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Glenn Close Speaks Out on Scarlett Johansson’s ‘Rub & Tug’ Casting Controversy: ‘Anyone Should Be Able to Play Anyone’

In 2011, the acting legend played a woman who presented herself as a man in the film "Albert Nobbs."

Outside of UK subscription dealsMandatory Credit: Photo by Dan Wooller/REX/Shutterstock (9787387x)Glenn Close (Joan Castleman)'The Wife' arrivals, Screening, London, UK - 10 Aug 2018

Glenn Close at a London screening of “The Wife”

Dan Wooller/REX/Shutterstock

Lauded actress Glenn Close received the most recent of her six Oscar nominations in 2011, for portraying a woman who presents herself as a man in order to advance through 19th century Irish society. While she and her “Albert Nobbs” colleagues maintain that character was not transgender, during an appearance on the Hollywood Foreign Press Association’s podcast to promote “The Wife,” Close said she “understood the frustration” surrounding Scarlett Johansson’s short-lived recent casting as a transgender man.

“My thinking right now is that people who are producing and directing properties like that need to go out of their way to get trans actors jobs… but they also should have the opportunity to cast the best person,” Close told reporter Diederik van Hoogstraten on “The HFPA in Conversation.” “Acting is a craft… I think personally that anyone should be able to play anyone.”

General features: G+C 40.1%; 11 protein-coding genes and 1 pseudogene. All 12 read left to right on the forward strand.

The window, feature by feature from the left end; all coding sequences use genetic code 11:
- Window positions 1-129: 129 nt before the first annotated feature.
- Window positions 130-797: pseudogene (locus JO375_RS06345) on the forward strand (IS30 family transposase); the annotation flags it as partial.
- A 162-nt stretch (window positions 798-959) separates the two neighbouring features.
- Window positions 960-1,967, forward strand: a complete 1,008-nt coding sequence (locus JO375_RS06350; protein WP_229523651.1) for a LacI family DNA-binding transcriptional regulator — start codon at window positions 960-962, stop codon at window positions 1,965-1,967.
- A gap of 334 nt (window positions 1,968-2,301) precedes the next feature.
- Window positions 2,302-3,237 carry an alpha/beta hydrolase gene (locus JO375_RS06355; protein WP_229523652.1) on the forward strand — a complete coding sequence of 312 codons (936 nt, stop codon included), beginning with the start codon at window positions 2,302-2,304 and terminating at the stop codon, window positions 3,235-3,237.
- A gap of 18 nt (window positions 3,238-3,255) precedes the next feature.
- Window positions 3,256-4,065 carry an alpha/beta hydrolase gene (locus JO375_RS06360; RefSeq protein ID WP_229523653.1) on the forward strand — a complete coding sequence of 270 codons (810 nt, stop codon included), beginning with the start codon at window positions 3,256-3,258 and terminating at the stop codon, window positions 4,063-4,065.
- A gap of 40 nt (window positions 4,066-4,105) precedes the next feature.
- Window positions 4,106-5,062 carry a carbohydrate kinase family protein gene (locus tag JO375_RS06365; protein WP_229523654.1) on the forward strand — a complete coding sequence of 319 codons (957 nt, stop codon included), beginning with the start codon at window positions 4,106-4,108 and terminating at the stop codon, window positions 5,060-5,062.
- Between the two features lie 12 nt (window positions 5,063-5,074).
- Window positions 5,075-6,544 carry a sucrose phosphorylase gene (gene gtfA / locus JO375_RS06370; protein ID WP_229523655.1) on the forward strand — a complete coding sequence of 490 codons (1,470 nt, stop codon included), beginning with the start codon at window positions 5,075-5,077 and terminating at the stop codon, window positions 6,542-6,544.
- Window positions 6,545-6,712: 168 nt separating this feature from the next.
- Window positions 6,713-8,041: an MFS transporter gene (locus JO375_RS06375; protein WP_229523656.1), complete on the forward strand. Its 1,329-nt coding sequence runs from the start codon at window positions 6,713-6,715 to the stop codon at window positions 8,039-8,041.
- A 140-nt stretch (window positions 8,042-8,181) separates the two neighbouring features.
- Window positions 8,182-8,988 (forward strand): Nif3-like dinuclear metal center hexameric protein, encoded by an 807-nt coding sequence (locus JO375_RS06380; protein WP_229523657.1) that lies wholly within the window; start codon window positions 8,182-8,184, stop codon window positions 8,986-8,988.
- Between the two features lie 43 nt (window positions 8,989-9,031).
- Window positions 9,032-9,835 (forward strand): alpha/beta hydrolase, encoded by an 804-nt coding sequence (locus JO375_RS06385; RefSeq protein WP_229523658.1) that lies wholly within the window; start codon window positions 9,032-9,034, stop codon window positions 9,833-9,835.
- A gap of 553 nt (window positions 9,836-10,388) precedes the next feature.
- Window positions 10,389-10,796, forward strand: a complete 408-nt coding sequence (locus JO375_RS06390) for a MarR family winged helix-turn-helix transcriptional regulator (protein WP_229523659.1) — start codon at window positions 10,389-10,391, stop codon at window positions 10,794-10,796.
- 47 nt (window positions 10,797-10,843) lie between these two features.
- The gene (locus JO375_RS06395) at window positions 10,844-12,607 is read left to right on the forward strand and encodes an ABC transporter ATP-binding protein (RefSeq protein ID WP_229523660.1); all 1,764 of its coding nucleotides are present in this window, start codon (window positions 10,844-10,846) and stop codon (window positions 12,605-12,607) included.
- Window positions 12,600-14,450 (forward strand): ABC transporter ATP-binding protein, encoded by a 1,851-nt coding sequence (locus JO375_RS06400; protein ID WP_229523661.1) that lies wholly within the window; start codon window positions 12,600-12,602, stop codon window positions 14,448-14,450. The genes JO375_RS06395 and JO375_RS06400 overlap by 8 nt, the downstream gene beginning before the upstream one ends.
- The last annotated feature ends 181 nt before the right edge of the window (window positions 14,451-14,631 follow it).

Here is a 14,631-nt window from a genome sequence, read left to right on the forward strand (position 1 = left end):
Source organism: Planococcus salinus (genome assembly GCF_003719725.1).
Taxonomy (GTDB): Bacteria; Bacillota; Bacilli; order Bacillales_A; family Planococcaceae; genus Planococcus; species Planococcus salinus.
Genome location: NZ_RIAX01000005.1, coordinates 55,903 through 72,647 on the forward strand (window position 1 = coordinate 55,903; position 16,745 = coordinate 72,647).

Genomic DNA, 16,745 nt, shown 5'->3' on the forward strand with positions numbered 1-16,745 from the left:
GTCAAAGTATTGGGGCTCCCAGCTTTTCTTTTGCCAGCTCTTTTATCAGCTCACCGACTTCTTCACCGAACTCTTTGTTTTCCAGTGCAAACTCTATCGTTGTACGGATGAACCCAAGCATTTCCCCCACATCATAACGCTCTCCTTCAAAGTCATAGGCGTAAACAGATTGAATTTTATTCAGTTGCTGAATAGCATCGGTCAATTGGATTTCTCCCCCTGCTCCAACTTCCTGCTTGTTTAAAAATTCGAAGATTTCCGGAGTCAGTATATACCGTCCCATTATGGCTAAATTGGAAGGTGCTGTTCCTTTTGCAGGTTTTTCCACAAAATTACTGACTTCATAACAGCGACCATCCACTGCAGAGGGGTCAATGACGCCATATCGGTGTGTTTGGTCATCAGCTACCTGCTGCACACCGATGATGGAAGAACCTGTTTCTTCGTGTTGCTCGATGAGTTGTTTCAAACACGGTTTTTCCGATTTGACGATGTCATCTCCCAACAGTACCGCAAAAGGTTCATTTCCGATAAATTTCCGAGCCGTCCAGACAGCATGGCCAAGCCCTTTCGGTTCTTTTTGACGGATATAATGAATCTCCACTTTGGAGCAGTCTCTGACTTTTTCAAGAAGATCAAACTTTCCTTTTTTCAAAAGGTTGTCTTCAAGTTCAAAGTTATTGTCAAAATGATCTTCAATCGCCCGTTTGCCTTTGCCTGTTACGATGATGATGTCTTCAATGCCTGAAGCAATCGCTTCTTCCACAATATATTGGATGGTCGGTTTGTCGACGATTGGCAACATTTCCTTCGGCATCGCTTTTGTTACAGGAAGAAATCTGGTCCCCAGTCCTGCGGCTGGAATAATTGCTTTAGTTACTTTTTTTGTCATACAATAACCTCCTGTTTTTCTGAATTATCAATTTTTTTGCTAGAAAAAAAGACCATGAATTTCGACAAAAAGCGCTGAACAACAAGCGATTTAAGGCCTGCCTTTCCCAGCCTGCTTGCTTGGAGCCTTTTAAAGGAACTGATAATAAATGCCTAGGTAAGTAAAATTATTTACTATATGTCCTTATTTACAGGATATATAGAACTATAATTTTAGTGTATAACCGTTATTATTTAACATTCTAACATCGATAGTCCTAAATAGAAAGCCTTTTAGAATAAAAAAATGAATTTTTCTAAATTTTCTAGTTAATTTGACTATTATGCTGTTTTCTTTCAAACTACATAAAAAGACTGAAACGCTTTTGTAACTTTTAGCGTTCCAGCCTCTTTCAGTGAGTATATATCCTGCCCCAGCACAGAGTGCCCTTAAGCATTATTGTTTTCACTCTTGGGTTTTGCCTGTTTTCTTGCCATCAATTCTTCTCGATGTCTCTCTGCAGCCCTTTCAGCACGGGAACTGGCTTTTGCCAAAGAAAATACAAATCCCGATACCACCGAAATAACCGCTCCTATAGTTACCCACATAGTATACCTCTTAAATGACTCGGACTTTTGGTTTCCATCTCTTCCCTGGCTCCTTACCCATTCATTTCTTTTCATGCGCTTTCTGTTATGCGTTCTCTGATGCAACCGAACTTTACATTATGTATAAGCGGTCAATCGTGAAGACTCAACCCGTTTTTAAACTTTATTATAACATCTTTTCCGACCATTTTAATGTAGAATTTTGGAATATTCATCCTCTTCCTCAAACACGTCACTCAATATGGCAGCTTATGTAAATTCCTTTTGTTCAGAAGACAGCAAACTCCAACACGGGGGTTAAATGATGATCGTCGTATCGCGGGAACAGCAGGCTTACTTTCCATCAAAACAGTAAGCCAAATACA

On July 2, Deadline reported that Johansson would play ’70s massage parlor owner (and secret prostitution ringleader) Dante “Tex” Gill in Rupert Sanders’ “Rub & Tug,” a film she would also produce. Transgender actresses, including Trace Lysette, Jamie Clayton, and Alexandra Billings, criticized Johansson’s casting, as did many LGBTQ allies.

After a rebuff from Johansson via her publicist went viral, the actress withdrew from the project on July 13. She and director Sanders collaborated earlier this decade on “Ghost in the Shell,” another controversial feature, as they were accused of whitewashing Johansson’s character.

No Johansson replacement has been announced thus far. New Regency, Material Pictures, and Joel Silver’s Silver Pictures — which backed the “Lethal Weapon,’ “Die Hard” and “Matrix” franchises — had planned to produce the film, which was set to be the first major studio film with a transgender protagonist.

Listen to Close’s entire episode of “The HFPA in Conversation” below. “The Wife” opens in theaters Friday.

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